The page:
He called so loud that all the hollow deepthus amplifying more nobly by abstention from his usual method of prolonged evolution. No caverns, however spacious, will serve his turn, because they have limits. He could practise this self-denial when his artistic sense found it needful, whether for variety of verse or for the greater intensity of effect to be gained by abruptness. His more elaborate passages have the multitudinous roll of thunder, dying away to gather a sullen force again from its own reverberations, but he knew that the attention is recalled and arrested by those claps that stop short without echo and leave us listening. There are no such vistas and avenues of verse as his. In reading the ‘Paradise Lost’ one has a feeling of spaciousness such as no other poet gives. Milton's respect for himself and for his own mind and its movements rises wellnigh to veneration. He prepares the way for his thought and spreads on the ground before the sacred feet of his verse tapestries inwoven with figures of mythology and romance. There is no such unfailing dignity as his. Observe at what a reverent distance he begins when he is about to speak of himself, as at the beginning of the Third Book and the Seventh. His sustained strength is especially felt in his beginnings. He seems always to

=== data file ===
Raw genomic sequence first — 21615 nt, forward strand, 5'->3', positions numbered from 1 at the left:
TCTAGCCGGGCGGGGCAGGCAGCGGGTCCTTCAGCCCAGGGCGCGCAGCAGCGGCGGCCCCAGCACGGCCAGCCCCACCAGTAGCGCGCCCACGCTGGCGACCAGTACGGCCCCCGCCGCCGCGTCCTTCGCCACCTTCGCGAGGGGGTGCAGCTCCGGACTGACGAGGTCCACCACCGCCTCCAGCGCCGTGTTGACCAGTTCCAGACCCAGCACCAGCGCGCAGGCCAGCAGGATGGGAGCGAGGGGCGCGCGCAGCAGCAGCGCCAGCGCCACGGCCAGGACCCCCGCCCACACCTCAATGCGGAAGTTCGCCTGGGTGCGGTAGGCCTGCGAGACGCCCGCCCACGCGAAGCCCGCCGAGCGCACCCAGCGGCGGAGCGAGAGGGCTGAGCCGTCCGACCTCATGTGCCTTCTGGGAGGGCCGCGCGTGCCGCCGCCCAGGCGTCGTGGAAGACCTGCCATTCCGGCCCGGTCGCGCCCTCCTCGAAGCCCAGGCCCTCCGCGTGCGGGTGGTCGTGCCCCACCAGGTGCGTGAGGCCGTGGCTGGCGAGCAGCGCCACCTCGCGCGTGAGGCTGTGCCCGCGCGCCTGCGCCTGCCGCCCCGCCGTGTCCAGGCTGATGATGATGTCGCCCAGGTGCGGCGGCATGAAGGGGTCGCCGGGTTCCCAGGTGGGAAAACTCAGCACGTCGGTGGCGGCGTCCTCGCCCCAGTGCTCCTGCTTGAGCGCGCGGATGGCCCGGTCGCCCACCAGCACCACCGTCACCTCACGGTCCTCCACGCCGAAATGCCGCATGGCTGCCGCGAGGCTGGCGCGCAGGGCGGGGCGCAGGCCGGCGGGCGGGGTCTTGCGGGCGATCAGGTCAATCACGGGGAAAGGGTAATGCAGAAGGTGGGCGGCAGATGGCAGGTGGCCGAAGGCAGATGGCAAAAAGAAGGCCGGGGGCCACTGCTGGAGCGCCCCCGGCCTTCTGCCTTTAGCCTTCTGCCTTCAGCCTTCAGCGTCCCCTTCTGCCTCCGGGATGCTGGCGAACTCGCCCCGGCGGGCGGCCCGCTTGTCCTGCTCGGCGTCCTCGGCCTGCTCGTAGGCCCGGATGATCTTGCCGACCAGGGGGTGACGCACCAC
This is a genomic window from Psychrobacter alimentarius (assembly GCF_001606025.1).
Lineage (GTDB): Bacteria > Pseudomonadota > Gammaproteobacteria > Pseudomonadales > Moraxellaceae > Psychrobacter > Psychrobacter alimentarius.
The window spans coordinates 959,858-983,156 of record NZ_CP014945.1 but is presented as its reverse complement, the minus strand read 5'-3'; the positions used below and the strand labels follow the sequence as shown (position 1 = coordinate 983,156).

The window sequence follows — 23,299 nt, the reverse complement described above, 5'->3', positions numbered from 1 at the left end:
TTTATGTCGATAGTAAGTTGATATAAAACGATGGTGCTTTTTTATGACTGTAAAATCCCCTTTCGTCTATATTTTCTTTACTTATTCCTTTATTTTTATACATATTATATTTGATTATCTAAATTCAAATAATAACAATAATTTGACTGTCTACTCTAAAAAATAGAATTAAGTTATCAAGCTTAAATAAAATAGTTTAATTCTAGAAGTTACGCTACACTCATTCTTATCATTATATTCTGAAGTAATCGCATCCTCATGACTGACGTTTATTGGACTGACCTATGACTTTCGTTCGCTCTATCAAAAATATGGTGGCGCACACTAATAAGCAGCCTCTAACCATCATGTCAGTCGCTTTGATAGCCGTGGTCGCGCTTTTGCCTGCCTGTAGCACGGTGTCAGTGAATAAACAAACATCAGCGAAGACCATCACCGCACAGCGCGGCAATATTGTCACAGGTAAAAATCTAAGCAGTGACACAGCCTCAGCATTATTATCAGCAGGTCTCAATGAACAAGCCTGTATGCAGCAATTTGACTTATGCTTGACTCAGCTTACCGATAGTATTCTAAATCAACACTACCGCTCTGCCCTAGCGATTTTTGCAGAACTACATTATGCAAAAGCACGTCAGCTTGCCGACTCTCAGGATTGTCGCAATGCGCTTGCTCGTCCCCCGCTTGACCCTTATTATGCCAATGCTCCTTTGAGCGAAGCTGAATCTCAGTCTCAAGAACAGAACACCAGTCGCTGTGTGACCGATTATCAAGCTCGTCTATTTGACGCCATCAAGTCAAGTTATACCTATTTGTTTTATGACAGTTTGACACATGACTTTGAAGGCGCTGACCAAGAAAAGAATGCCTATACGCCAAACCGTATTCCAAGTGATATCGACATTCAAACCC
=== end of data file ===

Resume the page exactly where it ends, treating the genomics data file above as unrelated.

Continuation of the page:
Of hell resounded,
This text is part of:
Table of Contents:
This work is licensed under a Creative Commons Attribution-ShareAlike 3.0 United States License.
An XML version of this text is available for download, with the additional restriction that you offer Perseus any modifications you make. Perseus provides credit for all accepted changes, storing new additions in a versioning system.